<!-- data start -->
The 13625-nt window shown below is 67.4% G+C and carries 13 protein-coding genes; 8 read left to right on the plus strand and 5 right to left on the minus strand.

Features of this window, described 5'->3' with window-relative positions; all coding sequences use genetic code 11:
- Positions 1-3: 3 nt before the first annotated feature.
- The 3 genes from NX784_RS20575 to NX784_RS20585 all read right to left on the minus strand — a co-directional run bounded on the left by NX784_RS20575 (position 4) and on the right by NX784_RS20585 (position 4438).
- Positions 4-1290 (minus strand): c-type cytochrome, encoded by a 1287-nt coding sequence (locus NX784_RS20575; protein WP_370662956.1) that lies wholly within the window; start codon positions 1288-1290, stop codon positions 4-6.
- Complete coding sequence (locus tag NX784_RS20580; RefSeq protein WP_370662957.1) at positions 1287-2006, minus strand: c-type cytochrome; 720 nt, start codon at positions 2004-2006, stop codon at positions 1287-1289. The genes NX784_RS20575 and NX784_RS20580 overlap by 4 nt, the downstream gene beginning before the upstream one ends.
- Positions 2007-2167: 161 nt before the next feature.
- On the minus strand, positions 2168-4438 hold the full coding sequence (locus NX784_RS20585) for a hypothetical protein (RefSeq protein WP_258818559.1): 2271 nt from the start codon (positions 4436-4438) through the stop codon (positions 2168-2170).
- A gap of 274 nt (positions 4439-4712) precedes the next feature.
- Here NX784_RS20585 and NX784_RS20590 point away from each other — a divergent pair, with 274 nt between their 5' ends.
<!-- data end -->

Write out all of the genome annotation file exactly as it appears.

The 13625-nt window shown below is 67.4% G+C and carries 13 protein-coding genes; 8 read left to right on the plus strand and 5 right to left on the minus strand.

Features of this window, described 5'->3' with window-relative positions; all coding sequences use genetic code 11:
- Positions 1-3: 3 nt before the first annotated feature.
- The 3 genes from NX784_RS20575 to NX784_RS20585 all read right to left on the minus strand — a co-directional run bounded on the left by NX784_RS20575 (position 4) and on the right by NX784_RS20585 (position 4438).
- Positions 4-1290 (minus strand): c-type cytochrome, encoded by a 1287-nt coding sequence (locus NX784_RS20575; protein WP_370662956.1) that lies wholly within the window; start codon positions 1288-1290, stop codon positions 4-6.
- Complete coding sequence (locus tag NX784_RS20580; RefSeq protein WP_370662957.1) at positions 1287-2006, minus strand: c-type cytochrome; 720 nt, start codon at positions 2004-2006, stop codon at positions 1287-1289. The genes NX784_RS20575 and NX784_RS20580 overlap by 4 nt, the downstream gene beginning before the upstream one ends.
- Positions 2007-2167: 161 nt before the next feature.
- On the minus strand, positions 2168-4438 hold the full coding sequence (locus NX784_RS20585) for a hypothetical protein (RefSeq protein WP_258818559.1): 2271 nt from the start codon (positions 4436-4438) through the stop codon (positions 2168-2170).
- A gap of 274 nt (positions 4439-4712) precedes the next feature.
- Here NX784_RS20585 and NX784_RS20590 point away from each other — a divergent pair, with 274 nt between their 5' ends.